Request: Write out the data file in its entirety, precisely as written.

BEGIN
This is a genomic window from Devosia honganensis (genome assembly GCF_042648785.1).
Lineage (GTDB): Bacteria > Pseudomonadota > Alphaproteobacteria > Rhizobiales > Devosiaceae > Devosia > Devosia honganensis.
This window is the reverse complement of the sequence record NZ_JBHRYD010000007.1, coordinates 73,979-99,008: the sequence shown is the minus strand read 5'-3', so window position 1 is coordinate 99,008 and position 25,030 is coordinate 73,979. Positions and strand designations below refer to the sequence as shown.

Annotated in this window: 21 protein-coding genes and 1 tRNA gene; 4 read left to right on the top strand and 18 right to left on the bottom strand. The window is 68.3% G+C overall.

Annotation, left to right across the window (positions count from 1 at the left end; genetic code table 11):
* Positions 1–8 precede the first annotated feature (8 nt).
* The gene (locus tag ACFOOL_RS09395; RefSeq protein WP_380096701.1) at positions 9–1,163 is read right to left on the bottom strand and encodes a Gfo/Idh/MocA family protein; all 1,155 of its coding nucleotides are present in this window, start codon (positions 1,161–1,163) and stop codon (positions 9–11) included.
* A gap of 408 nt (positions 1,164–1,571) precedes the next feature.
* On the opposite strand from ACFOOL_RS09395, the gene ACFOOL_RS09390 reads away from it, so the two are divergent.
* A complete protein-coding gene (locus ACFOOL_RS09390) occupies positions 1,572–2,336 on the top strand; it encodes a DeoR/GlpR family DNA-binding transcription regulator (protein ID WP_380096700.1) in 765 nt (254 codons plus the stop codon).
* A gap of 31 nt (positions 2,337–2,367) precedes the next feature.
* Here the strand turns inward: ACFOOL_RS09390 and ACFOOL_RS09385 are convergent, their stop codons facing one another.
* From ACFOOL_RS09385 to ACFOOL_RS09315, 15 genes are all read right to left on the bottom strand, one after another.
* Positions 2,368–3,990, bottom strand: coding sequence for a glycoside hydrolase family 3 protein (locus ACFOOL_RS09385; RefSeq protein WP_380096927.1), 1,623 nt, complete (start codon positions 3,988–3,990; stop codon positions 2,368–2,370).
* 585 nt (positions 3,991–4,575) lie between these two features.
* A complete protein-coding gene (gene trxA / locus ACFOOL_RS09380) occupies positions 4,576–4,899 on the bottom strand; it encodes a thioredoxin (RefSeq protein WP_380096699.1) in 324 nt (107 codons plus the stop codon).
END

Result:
This is a genomic window from Devosia honganensis (genome assembly GCF_042648785.1).
Lineage (GTDB): Bacteria > Pseudomonadota > Alphaproteobacteria > Rhizobiales > Devosiaceae > Devosia > Devosia honganensis.
This window is the reverse complement of the sequence record NZ_JBHRYD010000007.1, coordinates 73,979-99,008: the sequence shown is the minus strand read 5'-3', so window position 1 is coordinate 99,008 and position 25,030 is coordinate 73,979. Positions and strand designations below refer to the sequence as shown.

Annotated in this window: 21 protein-coding genes and 1 tRNA gene; 4 read left to right on the top strand and 18 right to left on the bottom strand. The window is 68.3% G+C overall.

Annotation, left to right across the window (positions count from 1 at the left end; genetic code table 11):
* Positions 1–8 precede the first annotated feature (8 nt).
* The gene (locus tag ACFOOL_RS09395; RefSeq protein WP_380096701.1) at positions 9–1,163 is read right to left on the bottom strand and encodes a Gfo/Idh/MocA family protein; all 1,155 of its coding nucleotides are present in this window, start codon (positions 1,161–1,163) and stop codon (positions 9–11) included.
* A gap of 408 nt (positions 1,164–1,571) precedes the next feature.
* On the opposite strand from ACFOOL_RS09395, the gene ACFOOL_RS09390 reads away from it, so the two are divergent.
* A complete protein-coding gene (locus ACFOOL_RS09390) occupies positions 1,572–2,336 on the top strand; it encodes a DeoR/GlpR family DNA-binding transcription regulator (protein ID WP_380096700.1) in 765 nt (254 codons plus the stop codon).
* A gap of 31 nt (positions 2,337–2,367) precedes the next feature.
* Here the strand turns inward: ACFOOL_RS09390 and ACFOOL_RS09385 are convergent, their stop codons facing one another.
* From ACFOOL_RS09385 to ACFOOL_RS09315, 15 genes are all read right to left on the bottom strand, one after another.
* Positions 2,368–3,990, bottom strand: coding sequence for a glycoside hydrolase family 3 protein (locus ACFOOL_RS09385; RefSeq protein WP_380096927.1), 1,623 nt, complete (start codon positions 3,988–3,990; stop codon positions 2,368–2,370).
* 585 nt (positions 3,991–4,575) lie between these two features.
* A complete protein-coding gene (gene trxA / locus ACFOOL_RS09380) occupies positions 4,576–4,899 on the bottom strand; it encodes a thioredoxin (RefSeq protein WP_380096699.1) in 324 nt (107 codons plus the stop codon).